Apr 1, 2014

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    Multimedia

    Do Joint Fighter Programs Save Money?

    In this March 28th Congressional Briefing, Mark Lorell discusses how the need to accommodate different service requirements into a single jet fighter design or common design family leads to increased program complexity and cost growth.

    Mar 28, 2014

  • An F-111C of the Royal Australian Air Force in 2006

    Event

    Do Joint Fighter Programs Save Money?

    Mark Lorell will discuss how historically, the need to accommodate different service requirements into a single design or common design family can lead to increased program complexity and cost growth that may cancel out the theoretical costs savings gained from a joint approach.

    Mar 28, 2014

  • F35s Diverging

    Research Brief

    The Department of Defense Should Avoid a Joint Acquisition Approach to Sixth-Generation Fighter

    Incorporating different service requirements in a single joint aircraft design can lead to greater program complexity, increased technical risk, and weight in excess of what an individual service needs.

    Jan 22, 2014

  • Blog

    Thomas V. Jones, Risk-Taking CEO Who Propelled Northrop's Expansion, Revolutionized Aerospace Industry

    Thomas V. Jones, the Stanford-educated engineer who authored a bestselling RAND report in the early 1950s on U.S. Air Force transport options before becoming chief executive of Northrop, died January 7 at the age of 93.

    Jan 17, 2014

  • F/A-18C Hornets fly from Andersen Air Base, Guam, during exercise Forger Fury II, 5 December, 2013

    Blog

    Do Joint Fighter Programs Save Money?

    Joint aircraft programs have not historically saved overall life cycle cost. On average, such programs experienced substantially higher cost growth in acquisition (research, development, test, evaluation, and procurement) than single-service programs.

    Dec 24, 2013

  • joint strike fighter maintenance

    Report

    Enabling Early Sustainment Decisions: Application to F-35 Depot-Level Maintenance

    The U.S. Air Force has long struggled to incorporate new weapon system logistics requirements and support system design considerations into its broader sustainment enterprise early in the acquisition process. RAND developed a framework that helps planners visualize sustainment data and compare new programs with legacy Air Force systems.

    Dec 20, 2013

  • Report

    Do Joint Fighter Programs Save Money? Technical Appendixes on Methodology

    These appendixes explain the methodology used in an analysis of whether multiservice joint aircraft acquisition programs actually save Life Cycle Cost.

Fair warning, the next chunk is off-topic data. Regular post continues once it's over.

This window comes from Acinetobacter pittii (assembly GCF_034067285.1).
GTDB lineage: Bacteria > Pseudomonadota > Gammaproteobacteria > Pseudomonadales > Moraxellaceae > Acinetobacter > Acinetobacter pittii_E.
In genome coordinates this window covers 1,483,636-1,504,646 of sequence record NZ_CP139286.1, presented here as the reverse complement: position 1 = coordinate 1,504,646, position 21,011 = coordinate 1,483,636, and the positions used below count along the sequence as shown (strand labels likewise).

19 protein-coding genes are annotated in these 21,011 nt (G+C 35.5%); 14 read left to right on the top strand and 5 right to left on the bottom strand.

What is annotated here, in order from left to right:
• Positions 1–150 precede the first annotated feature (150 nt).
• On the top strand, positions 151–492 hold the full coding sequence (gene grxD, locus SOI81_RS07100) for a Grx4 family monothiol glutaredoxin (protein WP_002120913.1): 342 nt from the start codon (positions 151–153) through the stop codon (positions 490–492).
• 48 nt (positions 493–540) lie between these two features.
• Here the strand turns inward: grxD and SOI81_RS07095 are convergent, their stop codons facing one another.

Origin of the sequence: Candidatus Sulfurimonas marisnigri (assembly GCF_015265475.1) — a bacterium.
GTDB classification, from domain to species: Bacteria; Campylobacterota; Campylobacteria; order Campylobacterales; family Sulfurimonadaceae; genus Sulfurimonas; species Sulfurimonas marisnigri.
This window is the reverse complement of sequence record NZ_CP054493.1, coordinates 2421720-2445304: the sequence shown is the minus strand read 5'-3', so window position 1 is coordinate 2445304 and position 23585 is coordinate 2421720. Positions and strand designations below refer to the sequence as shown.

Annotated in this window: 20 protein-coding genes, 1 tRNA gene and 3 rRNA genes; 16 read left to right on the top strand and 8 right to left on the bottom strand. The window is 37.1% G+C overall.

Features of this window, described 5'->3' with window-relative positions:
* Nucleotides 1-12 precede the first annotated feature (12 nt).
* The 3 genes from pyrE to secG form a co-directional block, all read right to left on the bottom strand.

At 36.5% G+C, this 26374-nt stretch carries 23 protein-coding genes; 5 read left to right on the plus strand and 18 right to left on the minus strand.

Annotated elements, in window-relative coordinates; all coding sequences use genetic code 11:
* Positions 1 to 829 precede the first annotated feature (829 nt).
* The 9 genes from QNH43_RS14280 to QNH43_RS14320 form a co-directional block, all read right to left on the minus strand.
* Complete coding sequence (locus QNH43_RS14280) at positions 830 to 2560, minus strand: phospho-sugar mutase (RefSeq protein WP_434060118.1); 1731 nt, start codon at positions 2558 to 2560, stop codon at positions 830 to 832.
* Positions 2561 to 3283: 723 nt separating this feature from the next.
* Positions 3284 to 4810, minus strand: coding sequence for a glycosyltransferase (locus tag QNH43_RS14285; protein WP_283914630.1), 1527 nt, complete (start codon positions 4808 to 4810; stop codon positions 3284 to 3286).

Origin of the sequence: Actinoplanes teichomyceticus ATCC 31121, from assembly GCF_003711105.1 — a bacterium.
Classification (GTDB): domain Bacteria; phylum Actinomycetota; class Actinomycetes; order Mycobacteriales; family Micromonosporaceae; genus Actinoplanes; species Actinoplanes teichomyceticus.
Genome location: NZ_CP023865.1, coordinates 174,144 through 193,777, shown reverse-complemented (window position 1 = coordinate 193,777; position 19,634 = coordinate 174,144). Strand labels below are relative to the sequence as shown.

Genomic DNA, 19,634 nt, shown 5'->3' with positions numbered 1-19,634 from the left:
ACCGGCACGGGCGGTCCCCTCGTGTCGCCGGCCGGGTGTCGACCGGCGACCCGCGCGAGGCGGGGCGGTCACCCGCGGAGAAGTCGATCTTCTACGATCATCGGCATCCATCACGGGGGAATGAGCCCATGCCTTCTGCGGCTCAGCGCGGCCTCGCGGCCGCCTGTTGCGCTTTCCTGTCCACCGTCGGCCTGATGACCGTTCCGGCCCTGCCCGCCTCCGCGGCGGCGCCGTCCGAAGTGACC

Dec 16, 2013

  • Report

    Do Joint Fighter Programs Save Money?

    This report analyzes whether multiservice joint aircraft acquisition programs actually save Life Cycle Cost, and the implications that joint fighter programs can have for the health of the industrial base and operational and strategic risk.

    Dec 16, 2013

  • preflight checks inside an F-35A Lightning II

    Blog

    Innovation and America's 21st Century Air Force

    Lost in the US defense budget debates are deeper issues about the relationship between the military and American society. In many ways, these issues are especially stark for the Air Force. Can the US Air Force improve this connection?

    Nov 26, 2013

  • Pakistani girl holds up a picture she drew depicting the U.S. drone strike on her village which killed her grandmother

    Blog

    The Downside of Drones

    The chief political drawback is that target countries' populations view drone attacks as violations of their sovereignty every bit as much as manned raids. The chief military drawback: A drone attack destroys the critical intelligence that is needed to ensure that the tactical strike can be converted to strategic advantage.

    Nov 1, 2013

  • Heide Couch,Travis Air Force Base,60AMW/PA,Base Mulitmedia Service Center,BMSC,TAFB,military,air force,photo lab,us air force photo,-F-RU983-

    Report

    Implications of an Air Force Budget Downturn on the Aircraft Industrial Base

    The U.S. Air Force is facing a number of challenges as a result of the current defense budget downturn. RAND examined the challenge of modernizing the Air Force's aircraft fleet while trying to sustain the industrial base with limited funding.

    Nov 1, 2013